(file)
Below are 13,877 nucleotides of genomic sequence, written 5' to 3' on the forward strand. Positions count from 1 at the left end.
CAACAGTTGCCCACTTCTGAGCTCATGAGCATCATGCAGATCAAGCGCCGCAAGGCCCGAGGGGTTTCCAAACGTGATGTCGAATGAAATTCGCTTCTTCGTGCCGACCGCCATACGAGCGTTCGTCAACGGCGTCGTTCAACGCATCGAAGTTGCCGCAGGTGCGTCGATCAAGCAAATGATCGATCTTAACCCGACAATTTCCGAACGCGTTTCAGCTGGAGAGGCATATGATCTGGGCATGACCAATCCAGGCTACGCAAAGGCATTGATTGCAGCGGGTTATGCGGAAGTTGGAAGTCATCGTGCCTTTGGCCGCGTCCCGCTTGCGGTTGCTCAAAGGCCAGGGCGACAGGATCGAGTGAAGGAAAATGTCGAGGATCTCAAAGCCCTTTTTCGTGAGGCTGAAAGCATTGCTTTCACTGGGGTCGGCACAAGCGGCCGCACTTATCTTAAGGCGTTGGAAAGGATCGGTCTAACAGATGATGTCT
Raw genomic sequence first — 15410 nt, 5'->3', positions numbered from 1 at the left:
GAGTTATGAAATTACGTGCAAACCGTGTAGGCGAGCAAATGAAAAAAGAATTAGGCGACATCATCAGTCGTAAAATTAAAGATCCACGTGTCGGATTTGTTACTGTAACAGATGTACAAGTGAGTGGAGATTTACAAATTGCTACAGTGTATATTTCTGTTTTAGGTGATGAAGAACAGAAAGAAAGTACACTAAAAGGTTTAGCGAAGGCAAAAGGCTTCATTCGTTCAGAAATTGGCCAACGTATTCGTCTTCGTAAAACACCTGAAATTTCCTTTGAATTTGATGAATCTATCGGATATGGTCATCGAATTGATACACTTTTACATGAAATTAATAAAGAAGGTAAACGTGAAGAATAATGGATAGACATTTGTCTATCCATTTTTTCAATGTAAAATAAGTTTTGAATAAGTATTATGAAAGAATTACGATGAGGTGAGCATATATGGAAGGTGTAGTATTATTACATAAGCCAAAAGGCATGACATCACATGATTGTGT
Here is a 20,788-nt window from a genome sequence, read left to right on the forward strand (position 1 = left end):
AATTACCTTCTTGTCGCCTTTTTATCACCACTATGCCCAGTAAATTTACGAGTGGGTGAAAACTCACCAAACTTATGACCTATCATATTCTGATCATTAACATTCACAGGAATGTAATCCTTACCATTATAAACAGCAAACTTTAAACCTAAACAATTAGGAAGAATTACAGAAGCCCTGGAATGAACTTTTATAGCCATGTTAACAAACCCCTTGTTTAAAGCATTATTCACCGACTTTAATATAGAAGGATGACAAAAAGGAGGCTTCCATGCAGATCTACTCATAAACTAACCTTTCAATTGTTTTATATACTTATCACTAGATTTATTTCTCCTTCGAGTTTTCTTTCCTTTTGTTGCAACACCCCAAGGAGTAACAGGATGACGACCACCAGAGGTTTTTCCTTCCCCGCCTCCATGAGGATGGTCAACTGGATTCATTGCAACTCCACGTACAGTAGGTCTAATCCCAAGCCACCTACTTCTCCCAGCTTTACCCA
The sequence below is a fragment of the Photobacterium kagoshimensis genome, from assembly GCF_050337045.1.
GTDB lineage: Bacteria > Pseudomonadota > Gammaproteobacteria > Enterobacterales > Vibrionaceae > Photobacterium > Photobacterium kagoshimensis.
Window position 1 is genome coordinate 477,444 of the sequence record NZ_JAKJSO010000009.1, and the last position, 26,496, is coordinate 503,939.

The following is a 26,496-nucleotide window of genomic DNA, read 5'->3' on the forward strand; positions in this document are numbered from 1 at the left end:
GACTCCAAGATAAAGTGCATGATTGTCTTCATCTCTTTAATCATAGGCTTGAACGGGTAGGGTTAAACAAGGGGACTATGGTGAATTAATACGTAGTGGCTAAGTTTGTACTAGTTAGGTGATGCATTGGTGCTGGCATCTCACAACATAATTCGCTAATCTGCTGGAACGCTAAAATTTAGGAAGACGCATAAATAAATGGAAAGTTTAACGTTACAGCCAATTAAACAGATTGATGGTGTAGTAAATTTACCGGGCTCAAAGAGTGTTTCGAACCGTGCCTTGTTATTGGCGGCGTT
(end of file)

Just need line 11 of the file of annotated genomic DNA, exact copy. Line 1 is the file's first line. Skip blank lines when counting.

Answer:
GACTCCAAGATAAAGTGCATGATTGTCTTCATCTCTTTAATCATAGGCTTGAACGGGTAGGGTTAAACAAGGGGACTATGGTGAATTAATACGTAGTGGCTAAGTTTGTACTAGTTAGGTGATGCATTGGTGCTGGCATCTCACAACATAATTCGCTAATCTGCTGGAACGCTAAAATTTAGGAAGACGCATAAATAAATGGAAAGTTTAACGTTACAGCCAATTAAACAGATTGATGGTGTAGTAAATTTACCGGGCTCAAAGAGTGTTTCGAACCGTGCCTTGTTATTGGCGGCGTT